Search Site

Newsroom

Print these articles
Biosecurity News
5 September 2019
New seasonal management guide out now
5 September 2019
The Psa Seasonal Management Wall Chart for the 2019-20 season is out now and an A2 poster copy is included in your latest Zespri Kiwiflier (you can also download a copy from the KVH website or...
New seasonal management guide out now
5 September 2019

The Psa Seasonal Management Wall Chart for the 2019-20 season is out now and an A2 poster copy is included in your latest Zespri Kiwiflier (you can also download a copy from the KVH website or contact us if you’d like extra copies sent to you).

A key feature of the wall chart is the KVH Recommended Product List, which sets out the upcoming seasons approved products for protection against Psa, their year-round application rates and permitted use periods.

Key changes to this season’s wall chart are:

·         The addition of a Bio-bactericides section, listing details for the use of Actigard.

·         The removal of Caplit from the CPPU section.

·         More emphasis on cultural management of Psa, including information about sanitising tools and pruning.

Changes made to the chart and product list during the 2019-20 season will be made to the online version only and will be notified via the KVH Bulletin.

Biosecurity News
5 September 2019
Check and clean in 60 seconds
5 September 2019
How easy is it to check and clean your tools before going onto or between orchards? Dave Robertson, a contractor who regularly works on kiwifruit orchards shows us how quick and easy it is to do in...
Check and clean in 60 seconds
5 September 2019

How easy is it to check and clean your tools before going onto or between orchards? Dave Robertson, a contractor who regularly works on kiwifruit orchards shows us how quick and easy it is to do in under a minute – watch the new video here.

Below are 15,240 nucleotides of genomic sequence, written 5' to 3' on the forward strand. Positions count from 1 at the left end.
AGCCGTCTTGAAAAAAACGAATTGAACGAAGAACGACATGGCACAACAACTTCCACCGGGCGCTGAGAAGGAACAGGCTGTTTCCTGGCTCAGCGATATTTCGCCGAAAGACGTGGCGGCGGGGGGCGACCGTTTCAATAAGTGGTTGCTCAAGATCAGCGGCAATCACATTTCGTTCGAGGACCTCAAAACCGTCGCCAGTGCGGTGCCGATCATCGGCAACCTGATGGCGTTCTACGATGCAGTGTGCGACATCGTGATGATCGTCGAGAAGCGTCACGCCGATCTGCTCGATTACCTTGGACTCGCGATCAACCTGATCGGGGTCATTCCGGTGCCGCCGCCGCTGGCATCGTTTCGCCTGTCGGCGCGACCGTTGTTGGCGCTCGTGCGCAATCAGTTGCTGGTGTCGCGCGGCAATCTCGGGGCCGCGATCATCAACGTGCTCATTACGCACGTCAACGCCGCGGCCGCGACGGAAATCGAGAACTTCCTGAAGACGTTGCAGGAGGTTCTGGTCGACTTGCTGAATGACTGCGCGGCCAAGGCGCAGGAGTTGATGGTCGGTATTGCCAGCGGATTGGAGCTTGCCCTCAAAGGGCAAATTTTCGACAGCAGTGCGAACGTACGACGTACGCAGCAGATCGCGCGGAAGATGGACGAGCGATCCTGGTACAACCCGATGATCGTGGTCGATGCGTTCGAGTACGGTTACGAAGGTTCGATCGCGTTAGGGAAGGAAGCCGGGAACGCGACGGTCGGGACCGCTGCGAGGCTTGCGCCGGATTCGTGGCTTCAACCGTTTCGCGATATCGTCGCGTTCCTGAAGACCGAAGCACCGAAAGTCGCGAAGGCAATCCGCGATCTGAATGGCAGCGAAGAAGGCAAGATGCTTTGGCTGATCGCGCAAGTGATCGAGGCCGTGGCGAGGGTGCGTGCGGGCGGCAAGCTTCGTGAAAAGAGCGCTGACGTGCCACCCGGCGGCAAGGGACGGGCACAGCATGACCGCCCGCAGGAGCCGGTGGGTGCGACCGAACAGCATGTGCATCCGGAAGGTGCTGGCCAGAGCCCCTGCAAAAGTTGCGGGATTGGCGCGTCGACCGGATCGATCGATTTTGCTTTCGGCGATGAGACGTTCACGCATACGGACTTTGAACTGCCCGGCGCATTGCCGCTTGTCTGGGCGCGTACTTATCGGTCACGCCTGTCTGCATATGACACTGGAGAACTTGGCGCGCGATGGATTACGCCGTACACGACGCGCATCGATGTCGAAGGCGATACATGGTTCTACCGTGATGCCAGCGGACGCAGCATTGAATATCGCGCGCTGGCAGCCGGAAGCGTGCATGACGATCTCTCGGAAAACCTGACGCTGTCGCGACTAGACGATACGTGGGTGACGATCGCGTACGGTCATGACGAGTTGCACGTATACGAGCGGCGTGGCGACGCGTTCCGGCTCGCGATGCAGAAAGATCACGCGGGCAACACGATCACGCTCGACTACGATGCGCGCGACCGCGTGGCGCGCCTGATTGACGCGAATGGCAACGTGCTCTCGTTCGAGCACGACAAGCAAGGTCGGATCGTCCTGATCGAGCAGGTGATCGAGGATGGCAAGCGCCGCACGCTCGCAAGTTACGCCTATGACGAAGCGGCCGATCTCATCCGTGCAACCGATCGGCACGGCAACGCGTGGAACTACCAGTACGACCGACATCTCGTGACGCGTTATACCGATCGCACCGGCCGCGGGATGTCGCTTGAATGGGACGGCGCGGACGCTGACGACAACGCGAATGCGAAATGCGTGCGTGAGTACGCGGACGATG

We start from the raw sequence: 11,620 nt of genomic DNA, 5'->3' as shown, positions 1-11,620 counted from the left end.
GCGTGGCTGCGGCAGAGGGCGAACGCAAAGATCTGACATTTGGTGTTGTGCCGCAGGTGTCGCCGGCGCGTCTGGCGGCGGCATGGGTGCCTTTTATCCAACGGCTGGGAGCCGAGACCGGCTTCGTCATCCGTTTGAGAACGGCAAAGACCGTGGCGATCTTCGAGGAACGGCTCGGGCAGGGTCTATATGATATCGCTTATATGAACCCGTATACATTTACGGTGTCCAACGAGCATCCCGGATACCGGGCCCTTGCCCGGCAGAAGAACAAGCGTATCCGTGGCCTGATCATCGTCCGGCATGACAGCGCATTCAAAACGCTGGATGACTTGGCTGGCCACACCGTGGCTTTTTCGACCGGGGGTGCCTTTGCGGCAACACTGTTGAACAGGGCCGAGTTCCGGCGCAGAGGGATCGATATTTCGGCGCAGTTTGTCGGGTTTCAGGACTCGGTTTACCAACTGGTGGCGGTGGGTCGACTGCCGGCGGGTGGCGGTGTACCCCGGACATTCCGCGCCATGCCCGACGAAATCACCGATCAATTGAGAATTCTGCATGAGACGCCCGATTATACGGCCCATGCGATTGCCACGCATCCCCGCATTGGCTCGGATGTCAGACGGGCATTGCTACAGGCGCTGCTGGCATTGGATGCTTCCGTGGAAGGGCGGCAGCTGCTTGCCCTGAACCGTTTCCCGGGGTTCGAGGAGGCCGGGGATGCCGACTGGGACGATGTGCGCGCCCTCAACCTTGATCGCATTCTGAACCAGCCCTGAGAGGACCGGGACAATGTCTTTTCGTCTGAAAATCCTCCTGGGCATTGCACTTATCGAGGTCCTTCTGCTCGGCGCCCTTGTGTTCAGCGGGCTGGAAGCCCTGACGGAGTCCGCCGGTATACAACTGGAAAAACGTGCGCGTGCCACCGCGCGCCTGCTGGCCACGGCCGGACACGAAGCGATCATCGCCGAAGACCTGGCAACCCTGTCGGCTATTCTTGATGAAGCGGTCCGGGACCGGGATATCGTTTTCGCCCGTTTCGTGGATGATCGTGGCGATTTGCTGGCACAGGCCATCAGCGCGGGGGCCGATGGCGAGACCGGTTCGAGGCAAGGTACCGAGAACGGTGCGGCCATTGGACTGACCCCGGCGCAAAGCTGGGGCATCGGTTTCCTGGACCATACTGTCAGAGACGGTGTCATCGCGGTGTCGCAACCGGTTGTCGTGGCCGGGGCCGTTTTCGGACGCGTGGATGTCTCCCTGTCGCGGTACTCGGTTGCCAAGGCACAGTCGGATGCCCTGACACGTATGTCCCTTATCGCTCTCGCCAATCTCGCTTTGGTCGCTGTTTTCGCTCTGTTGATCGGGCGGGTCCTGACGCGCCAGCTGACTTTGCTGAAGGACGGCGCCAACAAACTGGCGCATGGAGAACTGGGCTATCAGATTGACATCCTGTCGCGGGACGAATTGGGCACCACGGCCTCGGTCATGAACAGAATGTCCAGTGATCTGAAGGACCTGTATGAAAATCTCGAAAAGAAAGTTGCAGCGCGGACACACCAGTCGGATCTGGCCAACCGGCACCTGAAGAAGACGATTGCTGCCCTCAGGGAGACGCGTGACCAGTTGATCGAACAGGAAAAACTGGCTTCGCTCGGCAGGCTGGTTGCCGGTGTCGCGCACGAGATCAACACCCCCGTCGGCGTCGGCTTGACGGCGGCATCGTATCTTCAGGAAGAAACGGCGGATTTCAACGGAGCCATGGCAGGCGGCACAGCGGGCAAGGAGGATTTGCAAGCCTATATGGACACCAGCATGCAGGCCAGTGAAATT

Remember, you have the power to protect your livelihood:

·         Consider the risk from tools, vehicles and machinery, harvest bins, people, and clothing.

·         Ensure everything coming across your boundary is free from soil and plant material.

·         Sanitise highest-risk items.

·         Clean tools at least between rows.

R&D News
5 September 2019
Videos from Psa research day
5 September 2019
Continuing the battle on kiwifruit vine disease Psa, Zespri’s innovation team and KVH hosted a Psa R&D update in August which saw scientists share with growers and industry insights into...
Videos from Psa research day
5 September 2019

Continuing the battle on kiwifruit vine disease Psa, Zespri’s innovation team and KVH hosted a Psa R&D update in August which saw scientists share with growers and industry insights into their research on Psa.

Growers heard from a range of speakers including Marisa Till from Plant & Food Research who outlined the latest understanding around breeding new cultivars and rootstocks for resistance. Zespri and KVH provided updates on the future focus of Psa products, including products in the pipeline and how to get the best out of Aureo Gold. The day ended with a presentation from Linda Peacock at KVH on Psa Best Practice.

Videos of each presentation are available on the Zespri Canopy website here.  

Biosecurity News
5 September 2019
Most Unwanted time of year
5 September 2019
Fruit flies and Brown Marmorated Stink Bug (BMSB) are considered two of the biggest biosecurity threats to the kiwifruit industry and from September they are both in their highest-risk period for...
Most Unwanted time of year
5 September 2019

Fruit flies and Brown Marmorated Stink Bug (BMSB) are considered two of the biggest biosecurity threats to the kiwifruit industry and from September they are both in their highest-risk period for entry into New Zealand. A quick reminder of the damage these unwanted pests can do and what to look out for:

Fruit flies:

·         High likelihood of entry – have crossed our borders many times.

·         Production impacts for a range of horticultural crops but considered low for kiwifruit.

·         Severe market access restrictions, particularly for Queensland Fruit Fly, which is not present in most major kiwifruit markets.

BMSB:

·         Pierces kiwifruit resulting in fruit drop and rot. Fruit loss is typically 5-10% but up to 30% on worst blocks. Extremely difficult to eradicate – early detection is essential.